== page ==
Mind-Blowing Science

Rated 5 out of 5 by from Great Start! Very informative and enjoyable. Graphics are well done and background music is okay with me.
Date published: 2020-09-16
Rated 5 out of 5 by from One Giant Leap for TGC! These are just great examples of a perfect collaboration between two stellar organizations. The videos are informative, enjoyable, fast-paced, still in-depth, and just the right length. My personal favorite is the black holes one, but they're all great. On the music: Eh, it's a little hot (loud) in some places, but I think it's just different and mostly accentuates the content. Just watch the levels a little, guys ;) Can't wait for more!
Date published: 2020-09-15
Rated 5 out of 5 by from Fantastic!!! (Would be better without the music) Wonderful visual presentations and narratives!!! Excellently put together. However, I agree with a previous reviewer that the background music is intrusive and disruptive. It would be better without the music. Thank you very much.
Date published: 2020-09-15
Rated 2 out of 5 by from Excellent material but background music ruins This is the first Great Courses I've ever given less than five stars. The material and concept are just excellent, but the background music is beyond annoying. It is intrusive, repetitive and distracting.
Date published: 2020-09-15
Rated 5 out of 5 by from Fantastic! Exercise everyday is the key! Great article. It was incredible. I will take the personal exercise more seriosly since this moment.
Date published: 2020-09-14
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How Dinosaurs Grew So Large and So Small
1: How Dinosaurs Grew So Large and So Small

Until recently, paleontologists had no way to measure the age of dinosaurs or to figure out how they grew. So, we assumed dinosaurs had a physiology similar to modern reptiles. But it turns out that the clues we needed were locked in the animals’ bones all along—in growth lines similar to the annual growth rings in trees. John R. Horner, Kevin Padian, and Armand de Ricqlès, who have studied dinosaur bones together for more than 20 years, break down how they helped to determine the growth rates of many dinosaur species.

19 min
Are We the Only Intelligent Life in the Galaxy?
2: Are We the Only Intelligent Life in the Galaxy?

With so many exoplanets out there in the galaxy, it seems reasonable to hope that life may be prevalent. On our planet, it took a series of unusual coincidences to give rise to our intelligent civilization, and it’s quite unlikely such serendipity has taken place elsewhere. Science writer and astrophysicist John R. Gribbin examines how everything had to go just right. Perhaps most unlikely of all, he argues, was the development of our technological species—a feat that is probably unique in the Milky Way.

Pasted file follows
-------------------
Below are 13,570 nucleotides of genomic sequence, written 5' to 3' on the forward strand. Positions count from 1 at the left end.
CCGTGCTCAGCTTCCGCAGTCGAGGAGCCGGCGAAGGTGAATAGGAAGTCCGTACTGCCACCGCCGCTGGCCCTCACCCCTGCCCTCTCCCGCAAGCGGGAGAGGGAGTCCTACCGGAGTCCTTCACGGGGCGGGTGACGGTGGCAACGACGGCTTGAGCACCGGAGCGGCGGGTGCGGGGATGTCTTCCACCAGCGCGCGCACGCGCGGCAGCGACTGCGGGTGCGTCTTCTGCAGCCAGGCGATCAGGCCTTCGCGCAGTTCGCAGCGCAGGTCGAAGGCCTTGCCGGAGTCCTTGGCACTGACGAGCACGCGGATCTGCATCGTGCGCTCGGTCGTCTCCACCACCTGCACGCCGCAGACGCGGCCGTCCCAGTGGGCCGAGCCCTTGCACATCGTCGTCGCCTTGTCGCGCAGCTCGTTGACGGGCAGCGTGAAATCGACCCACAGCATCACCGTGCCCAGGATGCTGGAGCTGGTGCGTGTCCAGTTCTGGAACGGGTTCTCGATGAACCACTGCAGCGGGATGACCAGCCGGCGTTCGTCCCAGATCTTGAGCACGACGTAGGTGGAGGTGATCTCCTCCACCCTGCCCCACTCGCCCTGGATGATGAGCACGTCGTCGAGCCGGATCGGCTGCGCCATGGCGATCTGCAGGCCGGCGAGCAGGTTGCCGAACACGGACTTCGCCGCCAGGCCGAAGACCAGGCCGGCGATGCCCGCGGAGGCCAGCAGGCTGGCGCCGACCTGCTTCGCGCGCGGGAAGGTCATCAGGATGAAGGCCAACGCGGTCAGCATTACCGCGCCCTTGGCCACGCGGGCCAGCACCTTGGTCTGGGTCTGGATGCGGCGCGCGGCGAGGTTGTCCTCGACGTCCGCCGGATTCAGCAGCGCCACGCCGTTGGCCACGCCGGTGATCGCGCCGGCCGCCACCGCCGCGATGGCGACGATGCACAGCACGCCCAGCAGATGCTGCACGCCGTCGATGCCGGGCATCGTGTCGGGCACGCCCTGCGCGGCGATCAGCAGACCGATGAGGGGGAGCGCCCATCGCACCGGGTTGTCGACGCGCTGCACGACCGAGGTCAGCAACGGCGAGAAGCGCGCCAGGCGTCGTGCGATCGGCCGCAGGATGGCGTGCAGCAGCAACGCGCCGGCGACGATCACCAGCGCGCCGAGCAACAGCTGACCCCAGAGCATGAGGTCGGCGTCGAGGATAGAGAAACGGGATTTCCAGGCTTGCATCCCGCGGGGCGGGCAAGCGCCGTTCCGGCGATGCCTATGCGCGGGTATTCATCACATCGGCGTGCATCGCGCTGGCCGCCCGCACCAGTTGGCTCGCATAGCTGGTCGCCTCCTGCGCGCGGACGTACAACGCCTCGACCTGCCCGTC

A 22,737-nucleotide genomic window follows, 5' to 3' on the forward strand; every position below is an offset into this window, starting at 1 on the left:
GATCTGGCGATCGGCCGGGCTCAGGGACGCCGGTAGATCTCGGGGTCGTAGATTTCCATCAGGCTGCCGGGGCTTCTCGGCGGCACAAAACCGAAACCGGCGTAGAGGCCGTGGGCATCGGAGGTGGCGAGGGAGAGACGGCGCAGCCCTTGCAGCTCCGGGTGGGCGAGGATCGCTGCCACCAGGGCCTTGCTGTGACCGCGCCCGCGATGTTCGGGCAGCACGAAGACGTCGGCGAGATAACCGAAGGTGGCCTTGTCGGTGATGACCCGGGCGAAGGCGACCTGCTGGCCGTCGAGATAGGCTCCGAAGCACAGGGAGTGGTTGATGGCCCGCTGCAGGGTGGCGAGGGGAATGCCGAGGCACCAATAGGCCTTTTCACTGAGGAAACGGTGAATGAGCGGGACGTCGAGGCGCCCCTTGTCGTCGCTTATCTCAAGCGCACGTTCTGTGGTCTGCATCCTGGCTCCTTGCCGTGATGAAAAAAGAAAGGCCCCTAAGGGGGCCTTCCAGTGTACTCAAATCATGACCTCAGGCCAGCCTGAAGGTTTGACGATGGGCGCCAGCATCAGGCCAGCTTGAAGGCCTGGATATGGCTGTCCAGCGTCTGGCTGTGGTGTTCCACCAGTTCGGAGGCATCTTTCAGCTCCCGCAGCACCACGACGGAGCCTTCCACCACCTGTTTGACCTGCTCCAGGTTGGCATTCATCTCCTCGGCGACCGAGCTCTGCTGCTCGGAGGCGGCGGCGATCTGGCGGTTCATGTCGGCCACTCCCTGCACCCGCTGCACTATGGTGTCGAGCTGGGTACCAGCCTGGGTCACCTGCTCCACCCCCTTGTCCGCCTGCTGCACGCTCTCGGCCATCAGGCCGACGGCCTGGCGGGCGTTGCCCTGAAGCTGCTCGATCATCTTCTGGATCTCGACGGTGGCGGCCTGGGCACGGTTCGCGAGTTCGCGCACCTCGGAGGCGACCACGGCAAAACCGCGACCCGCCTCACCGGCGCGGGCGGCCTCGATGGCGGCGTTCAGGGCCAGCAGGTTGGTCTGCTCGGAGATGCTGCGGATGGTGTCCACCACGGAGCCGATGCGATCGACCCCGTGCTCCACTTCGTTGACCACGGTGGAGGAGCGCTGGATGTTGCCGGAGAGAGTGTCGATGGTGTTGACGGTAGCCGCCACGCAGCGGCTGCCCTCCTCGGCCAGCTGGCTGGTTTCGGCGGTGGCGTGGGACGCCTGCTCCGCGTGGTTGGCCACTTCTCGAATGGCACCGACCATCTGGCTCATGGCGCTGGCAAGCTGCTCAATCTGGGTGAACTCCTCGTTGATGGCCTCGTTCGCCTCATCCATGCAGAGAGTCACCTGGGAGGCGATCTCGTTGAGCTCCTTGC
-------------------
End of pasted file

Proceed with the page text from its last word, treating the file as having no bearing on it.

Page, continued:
17 min
Decoding the Puzzle of Human Consciousness
3: Decoding the Puzzle of Human Consciousness

Physiological and behavioral evidence indicates that humans are fundamentally similar to many other animals in terms of their responses to painful and pleasurable stimuli. Even so, scientists disagree on whether other creatures have consciousness or can suffer. Dr. Susan Blackmore, a psychologist researching consciousness and memetics, and author of The Meme Machine, explains the arguments on each side of this great debate and introduces her own concept of the “selfplex.”

19 min
Why Your Brain Needs Exercise
4: Why Your Brain Needs Exercise

Everyone knows that exercise is good for the body. But it’s also been well-established that exercise has positive effects on the brain, especially as we age. Less clear has been why physical activity affects the brain. Doctors David A. Raichlen and Gene E. Alexander explain how key events in the evolutionary history of humans may have forged the link between exercise and brain function. And they show how cognitively challenging exercise may benefit the brain more so than physical activity, which makes fewer cognitive demands.

18 min
The First Monster Black Holes
5: The First Monster Black Holes

In the very distant, ancient universe, astronomers can see quasars—extremely bright objects powered by enormous black holes. Yet it is unclear how black holes this large could have formed so quickly after the big bang. Dr. Priyamvada Natarajan, a theoretical astrophysicist focusing on cosmology, gravitational lensing, and black hole physics, explains how she and her colleagues have tried to solve this mystery by proposing a novel mechanism for black hole formation. Rather than being born in the deaths of massive stars, the seeds of the most ancient, supermassive black holes might have collapsed directly from gas clouds.

18 min